Dave Manning heads to deepest Staffordshire to find a collection of vintage machinery that is begging to be ridden.
While the very fact that you’re reading Old Bike Mart shows that you probably have an interest in motorcycles of a certain age, it doesn’t necessarily follow that each and every reader owns a large and varied collection of old (and very old) two-wheeled machinery. And, for most of us, while we may get the chance to ride friends’ bikes if we’re lucky enough for them to trust us, the chances are that we’ll not be fortunate enough to ride some really old machinery unless we stump up the wherewithal to actually buy such a machine. And what person would want to lay out a significant amount of folding without ever having tried a similar machine to see if they like it?
Well, that is exactly what the Vintage Motorcycle Club’s training days are for. A chance for the average classic enthusiast (if there is such a thing) to try out a vintage or veteran motorcycle to see if it is something that they’d be interested in investing in, or just to be able to tell their mates down the pub that they rode a bike that’s more than 80 years old! The training days – the club organise two a year, one in spring, one in autumn – are specifically focused on bikes from the Twenties and Thirties, although invariably there are a few bikes from even earlier. Essentially, this means bikes with hand-shift transmission, and far more levers than it’s possible to operate with just two hands. While the training days are operated for the main benefit of club members, they also open it to non-members too, and while it costs £80 for non-members, it’s discounted to £50 for those who are members (bearing in mind that membership is £37, which includes a number of other discounts as well as a monthly magazine and access to an extensive library and video library, it is something of an obvious conclusion to become a member!)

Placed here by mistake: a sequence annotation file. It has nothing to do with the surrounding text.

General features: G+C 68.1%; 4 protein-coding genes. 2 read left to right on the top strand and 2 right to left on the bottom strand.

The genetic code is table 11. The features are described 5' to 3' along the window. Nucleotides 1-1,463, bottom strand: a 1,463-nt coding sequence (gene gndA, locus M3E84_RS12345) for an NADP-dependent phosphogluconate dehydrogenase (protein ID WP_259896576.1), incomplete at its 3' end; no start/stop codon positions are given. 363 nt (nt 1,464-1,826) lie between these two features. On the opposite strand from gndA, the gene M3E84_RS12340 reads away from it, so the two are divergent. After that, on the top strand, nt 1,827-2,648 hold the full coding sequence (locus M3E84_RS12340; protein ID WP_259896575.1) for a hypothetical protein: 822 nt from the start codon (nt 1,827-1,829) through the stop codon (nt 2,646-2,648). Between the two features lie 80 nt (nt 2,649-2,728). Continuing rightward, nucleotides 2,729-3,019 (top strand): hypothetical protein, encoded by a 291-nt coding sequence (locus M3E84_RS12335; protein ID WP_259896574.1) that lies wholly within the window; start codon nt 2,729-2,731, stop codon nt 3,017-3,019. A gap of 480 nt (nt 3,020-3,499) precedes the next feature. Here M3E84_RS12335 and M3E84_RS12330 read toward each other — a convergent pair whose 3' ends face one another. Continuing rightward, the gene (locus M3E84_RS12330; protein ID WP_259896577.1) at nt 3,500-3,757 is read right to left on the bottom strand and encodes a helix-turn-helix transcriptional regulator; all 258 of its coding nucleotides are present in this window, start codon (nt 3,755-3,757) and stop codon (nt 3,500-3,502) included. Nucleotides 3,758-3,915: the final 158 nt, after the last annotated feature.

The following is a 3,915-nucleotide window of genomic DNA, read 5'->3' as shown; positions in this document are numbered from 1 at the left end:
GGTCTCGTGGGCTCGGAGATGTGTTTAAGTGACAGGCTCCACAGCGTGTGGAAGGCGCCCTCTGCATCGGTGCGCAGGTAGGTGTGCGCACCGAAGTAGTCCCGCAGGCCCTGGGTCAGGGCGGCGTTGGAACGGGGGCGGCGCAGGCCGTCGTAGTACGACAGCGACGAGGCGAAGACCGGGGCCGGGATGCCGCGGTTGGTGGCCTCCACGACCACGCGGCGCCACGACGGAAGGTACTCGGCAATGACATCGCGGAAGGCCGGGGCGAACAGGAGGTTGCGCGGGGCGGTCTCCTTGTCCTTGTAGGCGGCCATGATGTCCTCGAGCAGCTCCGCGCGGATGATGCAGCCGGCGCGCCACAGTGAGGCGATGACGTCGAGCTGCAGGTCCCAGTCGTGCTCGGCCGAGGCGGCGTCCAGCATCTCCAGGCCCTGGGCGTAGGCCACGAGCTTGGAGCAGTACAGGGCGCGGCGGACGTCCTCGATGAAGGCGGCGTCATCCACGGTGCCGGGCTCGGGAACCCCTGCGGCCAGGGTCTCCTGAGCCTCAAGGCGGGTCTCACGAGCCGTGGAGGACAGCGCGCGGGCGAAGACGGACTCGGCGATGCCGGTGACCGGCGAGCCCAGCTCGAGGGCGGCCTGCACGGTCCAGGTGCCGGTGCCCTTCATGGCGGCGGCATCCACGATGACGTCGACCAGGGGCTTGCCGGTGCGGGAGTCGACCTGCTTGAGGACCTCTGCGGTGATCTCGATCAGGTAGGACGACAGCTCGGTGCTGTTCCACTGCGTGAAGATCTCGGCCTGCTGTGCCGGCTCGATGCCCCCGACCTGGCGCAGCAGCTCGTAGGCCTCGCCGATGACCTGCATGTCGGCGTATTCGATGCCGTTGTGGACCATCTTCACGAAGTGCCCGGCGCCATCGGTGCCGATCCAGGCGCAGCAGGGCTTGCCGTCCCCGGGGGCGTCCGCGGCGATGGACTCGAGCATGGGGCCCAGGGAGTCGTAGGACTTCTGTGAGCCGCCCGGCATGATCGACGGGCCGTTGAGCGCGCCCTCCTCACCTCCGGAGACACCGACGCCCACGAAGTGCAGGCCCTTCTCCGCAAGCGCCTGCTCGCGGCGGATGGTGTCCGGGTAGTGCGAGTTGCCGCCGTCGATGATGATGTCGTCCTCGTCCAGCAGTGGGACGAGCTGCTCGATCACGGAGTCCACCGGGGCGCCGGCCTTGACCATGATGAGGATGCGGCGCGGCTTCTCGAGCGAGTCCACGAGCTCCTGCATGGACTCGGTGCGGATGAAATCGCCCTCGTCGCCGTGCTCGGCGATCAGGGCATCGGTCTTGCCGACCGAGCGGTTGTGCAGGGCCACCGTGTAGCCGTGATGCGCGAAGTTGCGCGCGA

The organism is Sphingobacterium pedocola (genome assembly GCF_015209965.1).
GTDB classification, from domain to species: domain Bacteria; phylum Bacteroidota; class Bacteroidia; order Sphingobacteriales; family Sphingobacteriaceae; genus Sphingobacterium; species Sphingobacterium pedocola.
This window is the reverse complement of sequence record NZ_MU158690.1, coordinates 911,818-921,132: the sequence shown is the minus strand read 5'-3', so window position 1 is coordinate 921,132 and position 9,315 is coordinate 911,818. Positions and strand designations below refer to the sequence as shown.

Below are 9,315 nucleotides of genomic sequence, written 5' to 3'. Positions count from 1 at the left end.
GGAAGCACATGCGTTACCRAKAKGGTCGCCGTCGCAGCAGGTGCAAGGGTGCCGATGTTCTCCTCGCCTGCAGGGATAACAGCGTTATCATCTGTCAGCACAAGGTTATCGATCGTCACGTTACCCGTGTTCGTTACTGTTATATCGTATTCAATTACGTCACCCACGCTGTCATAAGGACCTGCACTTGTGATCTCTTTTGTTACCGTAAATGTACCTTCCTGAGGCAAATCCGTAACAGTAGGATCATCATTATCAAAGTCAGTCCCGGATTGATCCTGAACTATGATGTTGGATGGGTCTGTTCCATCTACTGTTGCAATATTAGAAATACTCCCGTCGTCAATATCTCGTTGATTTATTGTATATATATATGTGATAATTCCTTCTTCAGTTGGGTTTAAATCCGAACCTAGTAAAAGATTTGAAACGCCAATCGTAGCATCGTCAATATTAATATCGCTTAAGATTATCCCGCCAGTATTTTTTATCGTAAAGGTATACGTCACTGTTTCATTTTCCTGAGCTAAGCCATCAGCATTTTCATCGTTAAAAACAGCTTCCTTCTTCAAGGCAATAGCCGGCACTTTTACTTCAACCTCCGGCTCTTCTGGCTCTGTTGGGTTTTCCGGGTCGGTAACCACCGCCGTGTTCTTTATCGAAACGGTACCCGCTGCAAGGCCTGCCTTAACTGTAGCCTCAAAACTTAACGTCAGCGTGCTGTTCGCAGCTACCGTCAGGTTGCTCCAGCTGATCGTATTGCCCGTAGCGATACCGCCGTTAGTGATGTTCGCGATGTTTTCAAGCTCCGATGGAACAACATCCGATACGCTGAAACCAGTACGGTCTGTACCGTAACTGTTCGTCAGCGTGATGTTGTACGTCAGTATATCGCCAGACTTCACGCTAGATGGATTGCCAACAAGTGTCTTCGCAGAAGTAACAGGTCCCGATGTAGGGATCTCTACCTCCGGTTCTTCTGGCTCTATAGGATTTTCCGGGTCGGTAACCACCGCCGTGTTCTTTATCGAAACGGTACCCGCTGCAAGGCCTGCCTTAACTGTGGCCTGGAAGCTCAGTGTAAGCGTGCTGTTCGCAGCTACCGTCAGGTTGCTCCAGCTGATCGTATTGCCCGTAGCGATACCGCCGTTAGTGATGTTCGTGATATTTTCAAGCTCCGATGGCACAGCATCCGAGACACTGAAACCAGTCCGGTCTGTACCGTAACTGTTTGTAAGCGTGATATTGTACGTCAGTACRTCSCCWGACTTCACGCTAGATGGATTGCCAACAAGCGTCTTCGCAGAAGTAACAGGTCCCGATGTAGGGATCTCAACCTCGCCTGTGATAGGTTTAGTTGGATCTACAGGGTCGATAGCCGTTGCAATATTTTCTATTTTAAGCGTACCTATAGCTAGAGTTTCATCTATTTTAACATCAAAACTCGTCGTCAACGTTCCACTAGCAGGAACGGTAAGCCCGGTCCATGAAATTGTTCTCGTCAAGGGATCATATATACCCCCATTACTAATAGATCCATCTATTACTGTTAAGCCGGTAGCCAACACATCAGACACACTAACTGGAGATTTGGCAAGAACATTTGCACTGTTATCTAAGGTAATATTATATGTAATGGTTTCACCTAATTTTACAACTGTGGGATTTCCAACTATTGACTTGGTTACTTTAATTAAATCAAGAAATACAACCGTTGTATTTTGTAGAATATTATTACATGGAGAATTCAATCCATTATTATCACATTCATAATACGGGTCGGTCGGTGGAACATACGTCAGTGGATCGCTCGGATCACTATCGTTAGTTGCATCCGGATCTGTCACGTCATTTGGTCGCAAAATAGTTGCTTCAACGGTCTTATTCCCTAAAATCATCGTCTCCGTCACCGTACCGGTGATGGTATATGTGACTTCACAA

The venue is Curborough sprint course near Lichfield, a popular venue with local motor racing clubs that hold regular twisty sprint-type events and, for this day, was split into two areas – a short, narrow and twistier section for the slower, lower-powered machinery, and a more open, faster circuit for the quicker machinery. The bikes in question tend to vary for each training day, depending on what is available (most bikes are privately owned, although some are actually club bikes, owned by the VMCC) and what other events are taking part around the time in question.
So, with about 20 of us kitted out in our VMCC fluorescent tabards, we split into two groups, one heading for the ‘fast’ part of the track and the larger machinery, the other to hit the twisty lower section aboard some less feisty machinery.
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Read more in the May 2018 issue of OBM – on sale now!